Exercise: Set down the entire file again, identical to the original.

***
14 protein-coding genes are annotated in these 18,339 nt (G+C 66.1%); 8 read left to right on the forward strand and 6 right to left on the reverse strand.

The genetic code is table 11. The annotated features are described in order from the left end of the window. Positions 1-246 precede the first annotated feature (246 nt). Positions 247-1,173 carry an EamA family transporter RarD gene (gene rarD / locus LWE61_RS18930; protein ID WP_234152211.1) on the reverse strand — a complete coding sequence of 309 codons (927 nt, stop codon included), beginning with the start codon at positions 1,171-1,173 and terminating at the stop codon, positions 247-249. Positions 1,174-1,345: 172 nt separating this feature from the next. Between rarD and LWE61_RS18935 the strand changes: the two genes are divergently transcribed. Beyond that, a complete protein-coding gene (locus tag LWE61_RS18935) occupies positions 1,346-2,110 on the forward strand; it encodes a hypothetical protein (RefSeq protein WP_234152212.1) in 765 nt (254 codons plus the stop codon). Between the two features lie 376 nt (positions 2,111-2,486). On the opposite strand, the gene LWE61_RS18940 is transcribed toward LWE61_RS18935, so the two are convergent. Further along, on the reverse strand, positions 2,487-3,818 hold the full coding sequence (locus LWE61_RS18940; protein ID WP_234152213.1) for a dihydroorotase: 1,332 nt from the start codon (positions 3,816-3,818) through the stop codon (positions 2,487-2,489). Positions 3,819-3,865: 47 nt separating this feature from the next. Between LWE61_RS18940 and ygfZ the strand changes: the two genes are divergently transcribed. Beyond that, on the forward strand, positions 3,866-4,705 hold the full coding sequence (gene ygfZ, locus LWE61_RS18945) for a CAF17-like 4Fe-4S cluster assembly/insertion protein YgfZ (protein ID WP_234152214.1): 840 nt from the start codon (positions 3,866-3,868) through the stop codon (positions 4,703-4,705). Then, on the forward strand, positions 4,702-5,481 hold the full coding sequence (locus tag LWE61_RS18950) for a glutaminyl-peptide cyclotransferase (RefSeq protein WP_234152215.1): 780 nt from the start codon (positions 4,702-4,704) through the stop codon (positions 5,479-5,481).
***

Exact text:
14 protein-coding genes are annotated in these 18,339 nt (G+C 66.1%); 8 read left to right on the forward strand and 6 right to left on the reverse strand.

The genetic code is table 11. The annotated features are described in order from the left end of the window. Positions 1-246 precede the first annotated feature (246 nt). Positions 247-1,173 carry an EamA family transporter RarD gene (gene rarD / locus LWE61_RS18930; protein ID WP_234152211.1) on the reverse strand — a complete coding sequence of 309 codons (927 nt, stop codon included), beginning with the start codon at positions 1,171-1,173 and terminating at the stop codon, positions 247-249. Positions 1,174-1,345: 172 nt separating this feature from the next. Between rarD and LWE61_RS18935 the strand changes: the two genes are divergently transcribed. Beyond that, a complete protein-coding gene (locus tag LWE61_RS18935) occupies positions 1,346-2,110 on the forward strand; it encodes a hypothetical protein (RefSeq protein WP_234152212.1) in 765 nt (254 codons plus the stop codon). Between the two features lie 376 nt (positions 2,111-2,486). On the opposite strand, the gene LWE61_RS18940 is transcribed toward LWE61_RS18935, so the two are convergent. Further along, on the reverse strand, positions 2,487-3,818 hold the full coding sequence (locus LWE61_RS18940; protein ID WP_234152213.1) for a dihydroorotase: 1,332 nt from the start codon (positions 3,816-3,818) through the stop codon (positions 2,487-2,489). Positions 3,819-3,865: 47 nt separating this feature from the next. Between LWE61_RS18940 and ygfZ the strand changes: the two genes are divergently transcribed. Beyond that, on the forward strand, positions 3,866-4,705 hold the full coding sequence (gene ygfZ, locus LWE61_RS18945) for a CAF17-like 4Fe-4S cluster assembly/insertion protein YgfZ (protein ID WP_234152214.1): 840 nt from the start codon (positions 3,866-3,868) through the stop codon (positions 4,703-4,705). Then, on the forward strand, positions 4,702-5,481 hold the full coding sequence (locus tag LWE61_RS18950) for a glutaminyl-peptide cyclotransferase (RefSeq protein WP_234152215.1): 780 nt from the start codon (positions 4,702-4,704) through the stop codon (positions 5,479-5,481).